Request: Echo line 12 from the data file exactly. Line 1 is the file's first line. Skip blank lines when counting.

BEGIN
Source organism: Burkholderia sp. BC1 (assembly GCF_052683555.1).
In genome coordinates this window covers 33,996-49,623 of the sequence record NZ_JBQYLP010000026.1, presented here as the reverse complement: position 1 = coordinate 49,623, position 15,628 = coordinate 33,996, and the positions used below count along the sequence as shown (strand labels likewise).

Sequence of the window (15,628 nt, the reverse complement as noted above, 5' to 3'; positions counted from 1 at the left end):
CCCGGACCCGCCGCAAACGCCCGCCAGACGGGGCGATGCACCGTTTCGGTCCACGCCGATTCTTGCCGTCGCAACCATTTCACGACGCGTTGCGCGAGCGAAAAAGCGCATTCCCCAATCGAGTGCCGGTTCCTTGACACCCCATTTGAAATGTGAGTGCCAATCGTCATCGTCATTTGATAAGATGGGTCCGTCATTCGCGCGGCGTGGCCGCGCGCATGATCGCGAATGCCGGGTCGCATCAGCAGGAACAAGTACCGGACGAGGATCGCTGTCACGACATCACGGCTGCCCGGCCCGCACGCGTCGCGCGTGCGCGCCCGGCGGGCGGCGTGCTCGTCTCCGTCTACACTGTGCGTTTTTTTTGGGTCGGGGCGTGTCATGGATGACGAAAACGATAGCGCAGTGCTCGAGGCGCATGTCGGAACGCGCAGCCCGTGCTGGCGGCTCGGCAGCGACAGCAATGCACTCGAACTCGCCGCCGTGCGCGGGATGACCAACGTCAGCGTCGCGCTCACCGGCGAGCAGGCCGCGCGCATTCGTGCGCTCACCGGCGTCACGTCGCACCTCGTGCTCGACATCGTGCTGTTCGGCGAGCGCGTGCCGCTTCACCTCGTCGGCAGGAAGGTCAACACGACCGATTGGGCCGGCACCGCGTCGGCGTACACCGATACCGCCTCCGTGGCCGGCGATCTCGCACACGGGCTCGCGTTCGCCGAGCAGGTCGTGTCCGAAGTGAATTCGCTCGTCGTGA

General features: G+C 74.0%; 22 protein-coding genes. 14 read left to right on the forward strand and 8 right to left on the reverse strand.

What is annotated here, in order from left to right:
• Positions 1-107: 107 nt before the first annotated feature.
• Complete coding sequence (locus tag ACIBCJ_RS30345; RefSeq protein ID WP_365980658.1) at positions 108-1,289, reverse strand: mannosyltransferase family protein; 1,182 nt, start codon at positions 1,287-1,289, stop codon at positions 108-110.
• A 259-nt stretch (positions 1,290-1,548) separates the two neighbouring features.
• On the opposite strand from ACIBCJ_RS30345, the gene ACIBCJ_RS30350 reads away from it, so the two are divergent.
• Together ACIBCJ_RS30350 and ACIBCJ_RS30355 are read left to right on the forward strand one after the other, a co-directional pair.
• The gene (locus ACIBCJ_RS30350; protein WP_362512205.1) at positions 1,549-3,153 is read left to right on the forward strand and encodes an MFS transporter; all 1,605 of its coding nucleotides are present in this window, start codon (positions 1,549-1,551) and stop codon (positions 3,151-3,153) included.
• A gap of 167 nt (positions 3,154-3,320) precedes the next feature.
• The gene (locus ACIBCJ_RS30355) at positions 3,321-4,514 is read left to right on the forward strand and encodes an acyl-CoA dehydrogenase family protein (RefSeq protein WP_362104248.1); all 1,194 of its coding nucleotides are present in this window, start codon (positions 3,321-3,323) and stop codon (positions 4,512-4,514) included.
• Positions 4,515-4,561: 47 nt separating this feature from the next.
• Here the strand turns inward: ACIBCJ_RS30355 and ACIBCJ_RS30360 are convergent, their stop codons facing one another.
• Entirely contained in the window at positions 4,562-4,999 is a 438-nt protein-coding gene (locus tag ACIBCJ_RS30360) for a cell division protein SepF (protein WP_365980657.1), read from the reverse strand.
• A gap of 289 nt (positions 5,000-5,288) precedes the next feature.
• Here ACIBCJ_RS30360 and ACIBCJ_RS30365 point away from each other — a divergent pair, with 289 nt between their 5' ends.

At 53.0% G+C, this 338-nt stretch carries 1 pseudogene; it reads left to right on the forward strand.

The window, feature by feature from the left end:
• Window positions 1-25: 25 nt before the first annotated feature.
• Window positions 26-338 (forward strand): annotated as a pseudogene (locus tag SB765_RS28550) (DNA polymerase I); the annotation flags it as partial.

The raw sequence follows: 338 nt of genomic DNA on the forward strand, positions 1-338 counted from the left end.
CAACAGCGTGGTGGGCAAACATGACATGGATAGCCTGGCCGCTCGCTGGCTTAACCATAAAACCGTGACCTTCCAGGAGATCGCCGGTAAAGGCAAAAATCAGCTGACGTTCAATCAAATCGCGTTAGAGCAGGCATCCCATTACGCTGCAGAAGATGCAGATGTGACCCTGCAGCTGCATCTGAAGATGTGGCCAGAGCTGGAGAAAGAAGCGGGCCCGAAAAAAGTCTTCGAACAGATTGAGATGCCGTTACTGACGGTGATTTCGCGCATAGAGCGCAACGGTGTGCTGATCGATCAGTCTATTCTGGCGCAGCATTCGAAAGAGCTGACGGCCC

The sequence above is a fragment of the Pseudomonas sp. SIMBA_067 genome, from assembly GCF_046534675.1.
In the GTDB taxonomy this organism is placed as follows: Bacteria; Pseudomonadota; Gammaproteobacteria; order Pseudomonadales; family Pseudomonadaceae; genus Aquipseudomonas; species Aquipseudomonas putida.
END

• The gene (locus ACIBCJ_RS30350; protein WP_362512205.1) at positions 1,549-3,153 is read left to right on the forward strand and encodes an MFS transporter; all 1,605 of its coding nucleotides are present in this window, start codon (positions 1,549-1,551) and stop codon (positions 3,151-3,153) included.